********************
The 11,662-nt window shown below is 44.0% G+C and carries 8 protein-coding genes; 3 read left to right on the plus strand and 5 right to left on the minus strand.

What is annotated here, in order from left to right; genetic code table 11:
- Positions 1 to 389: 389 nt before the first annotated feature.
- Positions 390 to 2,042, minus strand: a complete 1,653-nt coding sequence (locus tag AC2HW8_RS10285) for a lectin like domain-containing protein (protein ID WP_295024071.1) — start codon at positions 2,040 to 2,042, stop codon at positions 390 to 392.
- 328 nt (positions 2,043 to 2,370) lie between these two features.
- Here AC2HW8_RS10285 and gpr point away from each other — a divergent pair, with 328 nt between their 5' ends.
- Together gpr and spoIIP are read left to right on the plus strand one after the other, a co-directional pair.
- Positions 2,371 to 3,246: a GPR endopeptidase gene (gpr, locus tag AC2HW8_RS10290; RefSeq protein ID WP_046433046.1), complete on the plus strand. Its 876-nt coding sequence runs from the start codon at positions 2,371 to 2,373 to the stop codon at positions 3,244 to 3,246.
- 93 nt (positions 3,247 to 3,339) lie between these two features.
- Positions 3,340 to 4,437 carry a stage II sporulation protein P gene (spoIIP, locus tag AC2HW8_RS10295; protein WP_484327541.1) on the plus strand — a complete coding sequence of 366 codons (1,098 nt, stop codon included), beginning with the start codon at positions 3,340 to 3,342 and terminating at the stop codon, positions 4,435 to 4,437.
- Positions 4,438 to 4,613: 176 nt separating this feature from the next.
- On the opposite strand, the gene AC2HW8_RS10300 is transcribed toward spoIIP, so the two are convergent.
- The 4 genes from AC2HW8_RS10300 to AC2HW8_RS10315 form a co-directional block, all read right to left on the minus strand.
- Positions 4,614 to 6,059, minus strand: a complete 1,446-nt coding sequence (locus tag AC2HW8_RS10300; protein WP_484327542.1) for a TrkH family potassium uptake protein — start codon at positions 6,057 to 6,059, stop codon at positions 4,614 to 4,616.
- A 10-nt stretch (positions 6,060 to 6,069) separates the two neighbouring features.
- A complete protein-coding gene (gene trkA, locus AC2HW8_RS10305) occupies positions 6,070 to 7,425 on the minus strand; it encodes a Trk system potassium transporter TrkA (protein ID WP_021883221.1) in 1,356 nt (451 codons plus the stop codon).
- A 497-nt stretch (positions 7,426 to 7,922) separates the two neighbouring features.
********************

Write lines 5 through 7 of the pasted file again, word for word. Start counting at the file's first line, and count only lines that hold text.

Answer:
- 328 nt (positions 2,043 to 2,370) lie between these two features.
- Here AC2HW8_RS10285 and gpr point away from each other — a divergent pair, with 328 nt between their 5' ends.
- Together gpr and spoIIP are read left to right on the plus strand one after the other, a co-directional pair.